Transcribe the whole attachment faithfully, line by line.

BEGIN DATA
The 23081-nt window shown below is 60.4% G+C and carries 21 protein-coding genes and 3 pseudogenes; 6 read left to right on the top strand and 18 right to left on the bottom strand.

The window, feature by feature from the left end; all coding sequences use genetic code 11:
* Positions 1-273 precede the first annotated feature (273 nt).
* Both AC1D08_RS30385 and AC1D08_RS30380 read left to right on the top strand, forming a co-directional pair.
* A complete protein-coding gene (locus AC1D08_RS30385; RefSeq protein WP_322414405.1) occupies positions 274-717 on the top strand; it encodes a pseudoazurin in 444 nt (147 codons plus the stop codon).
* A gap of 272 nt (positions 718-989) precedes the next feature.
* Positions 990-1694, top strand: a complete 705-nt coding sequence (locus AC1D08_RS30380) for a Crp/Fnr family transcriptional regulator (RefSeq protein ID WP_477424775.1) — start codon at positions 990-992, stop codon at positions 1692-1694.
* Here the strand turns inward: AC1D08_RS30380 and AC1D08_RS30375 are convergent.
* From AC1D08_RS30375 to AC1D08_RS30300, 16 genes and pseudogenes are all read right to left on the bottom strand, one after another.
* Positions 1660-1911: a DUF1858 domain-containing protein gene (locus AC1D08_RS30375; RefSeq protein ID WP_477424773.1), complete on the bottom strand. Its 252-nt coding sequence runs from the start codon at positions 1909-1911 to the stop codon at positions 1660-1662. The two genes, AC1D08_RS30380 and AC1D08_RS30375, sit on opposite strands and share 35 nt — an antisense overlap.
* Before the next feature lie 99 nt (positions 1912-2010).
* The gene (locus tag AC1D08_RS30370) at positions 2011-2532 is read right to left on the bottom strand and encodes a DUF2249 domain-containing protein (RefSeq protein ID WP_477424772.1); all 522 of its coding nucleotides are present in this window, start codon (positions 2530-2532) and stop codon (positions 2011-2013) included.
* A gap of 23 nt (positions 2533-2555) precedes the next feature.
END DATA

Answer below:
The 23081-nt window shown below is 60.4% G+C and carries 21 protein-coding genes and 3 pseudogenes; 6 read left to right on the top strand and 18 right to left on the bottom strand.

The window, feature by feature from the left end; all coding sequences use genetic code 11:
* Positions 1-273 precede the first annotated feature (273 nt).
* Both AC1D08_RS30385 and AC1D08_RS30380 read left to right on the top strand, forming a co-directional pair.
* A complete protein-coding gene (locus AC1D08_RS30385; RefSeq protein WP_322414405.1) occupies positions 274-717 on the top strand; it encodes a pseudoazurin in 444 nt (147 codons plus the stop codon).
* A gap of 272 nt (positions 718-989) precedes the next feature.
* Positions 990-1694, top strand: a complete 705-nt coding sequence (locus AC1D08_RS30380) for a Crp/Fnr family transcriptional regulator (RefSeq protein ID WP_477424775.1) — start codon at positions 990-992, stop codon at positions 1692-1694.
* Here the strand turns inward: AC1D08_RS30380 and AC1D08_RS30375 are convergent.
* From AC1D08_RS30375 to AC1D08_RS30300, 16 genes and pseudogenes are all read right to left on the bottom strand, one after another.
* Positions 1660-1911: a DUF1858 domain-containing protein gene (locus AC1D08_RS30375; RefSeq protein ID WP_477424773.1), complete on the bottom strand. Its 252-nt coding sequence runs from the start codon at positions 1909-1911 to the stop codon at positions 1660-1662. The two genes, AC1D08_RS30380 and AC1D08_RS30375, sit on opposite strands and share 35 nt — an antisense overlap.
* Before the next feature lie 99 nt (positions 1912-2010).
* The gene (locus tag AC1D08_RS30370) at positions 2011-2532 is read right to left on the bottom strand and encodes a DUF2249 domain-containing protein (RefSeq protein ID WP_477424772.1); all 522 of its coding nucleotides are present in this window, start codon (positions 2530-2532) and stop codon (positions 2011-2013) included.
* A gap of 23 nt (positions 2533-2555) precedes the next feature.